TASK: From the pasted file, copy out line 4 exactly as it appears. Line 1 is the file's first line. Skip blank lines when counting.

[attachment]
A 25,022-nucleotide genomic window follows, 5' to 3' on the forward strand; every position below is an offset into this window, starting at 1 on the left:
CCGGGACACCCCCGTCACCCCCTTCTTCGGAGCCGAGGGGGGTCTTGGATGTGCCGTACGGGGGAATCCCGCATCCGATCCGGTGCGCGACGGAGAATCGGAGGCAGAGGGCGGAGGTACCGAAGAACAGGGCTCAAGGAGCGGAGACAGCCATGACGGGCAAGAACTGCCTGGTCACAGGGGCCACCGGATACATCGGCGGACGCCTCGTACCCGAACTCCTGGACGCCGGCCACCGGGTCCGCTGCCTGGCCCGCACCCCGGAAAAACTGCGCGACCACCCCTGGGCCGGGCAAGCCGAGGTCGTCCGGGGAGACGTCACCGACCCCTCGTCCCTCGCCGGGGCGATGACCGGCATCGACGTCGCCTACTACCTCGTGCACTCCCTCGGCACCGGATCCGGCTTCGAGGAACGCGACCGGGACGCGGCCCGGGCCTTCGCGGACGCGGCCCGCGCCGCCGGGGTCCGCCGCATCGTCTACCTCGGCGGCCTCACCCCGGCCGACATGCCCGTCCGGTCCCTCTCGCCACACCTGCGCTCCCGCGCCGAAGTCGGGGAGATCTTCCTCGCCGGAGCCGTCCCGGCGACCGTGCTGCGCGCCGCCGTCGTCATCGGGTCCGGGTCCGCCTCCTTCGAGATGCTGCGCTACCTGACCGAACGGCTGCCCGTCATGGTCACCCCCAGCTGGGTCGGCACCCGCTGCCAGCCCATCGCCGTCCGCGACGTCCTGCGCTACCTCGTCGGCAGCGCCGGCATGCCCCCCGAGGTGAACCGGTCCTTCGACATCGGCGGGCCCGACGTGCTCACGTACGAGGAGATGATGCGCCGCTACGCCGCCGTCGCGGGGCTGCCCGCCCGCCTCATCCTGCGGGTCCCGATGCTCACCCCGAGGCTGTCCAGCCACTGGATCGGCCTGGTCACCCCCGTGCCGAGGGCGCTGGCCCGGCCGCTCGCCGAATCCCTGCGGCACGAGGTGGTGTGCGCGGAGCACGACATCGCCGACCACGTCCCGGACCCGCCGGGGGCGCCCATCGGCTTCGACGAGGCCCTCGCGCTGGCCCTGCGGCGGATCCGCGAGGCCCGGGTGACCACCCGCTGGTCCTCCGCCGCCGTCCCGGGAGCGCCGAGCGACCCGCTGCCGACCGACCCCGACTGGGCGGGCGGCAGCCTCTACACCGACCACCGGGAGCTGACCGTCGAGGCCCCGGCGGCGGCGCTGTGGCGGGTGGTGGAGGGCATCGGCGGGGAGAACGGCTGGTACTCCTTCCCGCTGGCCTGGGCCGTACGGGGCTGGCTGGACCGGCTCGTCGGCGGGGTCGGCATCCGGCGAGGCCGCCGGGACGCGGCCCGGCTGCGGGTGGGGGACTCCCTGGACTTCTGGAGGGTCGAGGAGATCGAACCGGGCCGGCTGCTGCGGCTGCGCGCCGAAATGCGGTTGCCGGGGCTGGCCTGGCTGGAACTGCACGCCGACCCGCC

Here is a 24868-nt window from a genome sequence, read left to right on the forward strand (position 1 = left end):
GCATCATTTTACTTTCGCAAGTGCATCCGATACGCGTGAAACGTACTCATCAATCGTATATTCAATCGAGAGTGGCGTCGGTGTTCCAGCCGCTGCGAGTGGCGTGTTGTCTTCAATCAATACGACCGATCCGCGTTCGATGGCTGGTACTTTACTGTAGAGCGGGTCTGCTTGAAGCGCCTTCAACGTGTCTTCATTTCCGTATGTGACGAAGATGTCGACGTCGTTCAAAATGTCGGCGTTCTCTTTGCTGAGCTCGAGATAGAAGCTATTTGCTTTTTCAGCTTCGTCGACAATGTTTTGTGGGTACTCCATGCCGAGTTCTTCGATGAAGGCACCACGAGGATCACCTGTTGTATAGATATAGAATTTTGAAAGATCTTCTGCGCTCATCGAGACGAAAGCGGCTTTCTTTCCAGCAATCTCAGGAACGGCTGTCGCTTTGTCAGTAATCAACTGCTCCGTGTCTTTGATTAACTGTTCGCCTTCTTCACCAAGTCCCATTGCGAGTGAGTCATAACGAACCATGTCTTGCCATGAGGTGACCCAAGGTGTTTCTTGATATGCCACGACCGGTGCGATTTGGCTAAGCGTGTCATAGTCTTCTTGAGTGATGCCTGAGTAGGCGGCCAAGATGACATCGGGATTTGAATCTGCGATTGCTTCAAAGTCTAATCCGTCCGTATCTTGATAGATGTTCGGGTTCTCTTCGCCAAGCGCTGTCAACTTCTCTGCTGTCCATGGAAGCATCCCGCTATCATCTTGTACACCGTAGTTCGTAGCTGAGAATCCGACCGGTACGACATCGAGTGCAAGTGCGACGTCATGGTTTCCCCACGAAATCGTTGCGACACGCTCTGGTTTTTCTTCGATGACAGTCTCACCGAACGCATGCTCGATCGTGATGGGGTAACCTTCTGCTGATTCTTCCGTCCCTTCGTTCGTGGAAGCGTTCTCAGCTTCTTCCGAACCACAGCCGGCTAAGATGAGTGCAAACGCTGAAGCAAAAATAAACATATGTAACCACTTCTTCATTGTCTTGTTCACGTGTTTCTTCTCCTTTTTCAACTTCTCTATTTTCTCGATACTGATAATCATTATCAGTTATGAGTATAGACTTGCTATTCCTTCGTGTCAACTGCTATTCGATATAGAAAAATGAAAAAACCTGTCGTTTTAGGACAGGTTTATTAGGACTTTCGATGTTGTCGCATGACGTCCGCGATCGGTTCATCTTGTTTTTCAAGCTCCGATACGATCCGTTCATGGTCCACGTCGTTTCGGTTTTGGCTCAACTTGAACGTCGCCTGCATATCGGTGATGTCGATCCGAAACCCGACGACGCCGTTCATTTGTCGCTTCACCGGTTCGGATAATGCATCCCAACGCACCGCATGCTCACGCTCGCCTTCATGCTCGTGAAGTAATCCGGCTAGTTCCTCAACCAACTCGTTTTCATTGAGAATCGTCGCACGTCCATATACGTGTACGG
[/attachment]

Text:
GCATCATTTTACTTTCGCAAGTGCATCCGATACGCGTGAAACGTACTCATCAATCGTATATTCAATCGAGAGTGGCGTCGGTGTTCCAGCCGCTGCGAGTGGCGTGTTGTCTTCAATCAATACGACCGATCCGCGTTCGATGGCTGGTACTTTACTGTAGAGCGGGTCTGCTTGAAGCGCCTTCAACGTGTCTTCATTTCCGTATGTGACGAAGATGTCGACGTCGTTCAAAATGTCGGCGTTCTCTTTGCTGAGCTCGAGATAGAAGCTATTTGCTTTTTCAGCTTCGTCGACAATGTTTTGTGGGTACTCCATGCCGAGTTCTTCGATGAAGGCACCACGAGGATCACCTGTTGTATAGATATAGAATTTTGAAAGATCTTCTGCGCTCATCGAGACGAAAGCGGCTTTCTTTCCAGCAATCTCAGGAACGGCTGTCGCTTTGTCAGTAATCAACTGCTCCGTGTCTTTGATTAACTGTTCGCCTTCTTCACCAAGTCCCATTGCGAGTGAGTCATAACGAACCATGTCTTGCCATGAGGTGACCCAAGGTGTTTCTTGATATGCCACGACCGGTGCGATTTGGCTAAGCGTGTCATAGTCTTCTTGAGTGATGCCTGAGTAGGCGGCCAAGATGACATCGGGATTTGAATCTGCGATTGCTTCAAAGTCTAATCCGTCCGTATCTTGATAGATGTTCGGGTTCTCTTCGCCAAGCGCTGTCAACTTCTCTGCTGTCCATGGAAGCATCCCGCTATCATCTTGTACACCGTAGTTCGTAGCTGAGAATCCGACCGGTACGACATCGAGTGCAAGTGCGACGTCATGGTTTCCCCACGAAATCGTTGCGACACGCTCTGGTTTTTCTTCGATGACAGTCTCACCGAACGCATGCTCGATCGTGATGGGGTAACCTTCTGCTGATTCTTCCGTCCCTTCGTTCGTGGAAGCGTTCTCAGCTTCTTCCGAACCACAGCCGGCTAAGATGAGTGCAAACGCTGAAGCAAAAATAAACATATGTAACCACTTCTTCATTGTCTTGTTCACGTGTTTCTTCTCCTTTTTCAACTTCTCTATTTTCTCGATACTGATAATCATTATCAGTTATGAGTATAGACTTGCTATTCCTTCGTGTCAACTGCTATTCGATATAGAAAAATGAAAAAACCTGTCGTTTTAGGACAGGTTTATTAGGACTTTCGATGTTGTCGCATGACGTCCGCGATCGGTTCATCTTGTTTTTCAAGCTCCGATACGATCCGTTCATGGTCCACGTCGTTTCGGTTTTGGCTCAACTTGAACGTCGCCTGCATATCGGTGATGTCGATCCGAAACCCGACGACGCCGTTCATTTGTCGCTTCACCGGTTCGGATAATGCATCCCAACGCACCGCATGCTCACGCTCGCCTTCATGCTCGTGAAGTAATCCGGCTAGTTCCTCAACCAACTCGTTTTCATTGAGAATCGTCGCACGTCCATATACGTGTACGG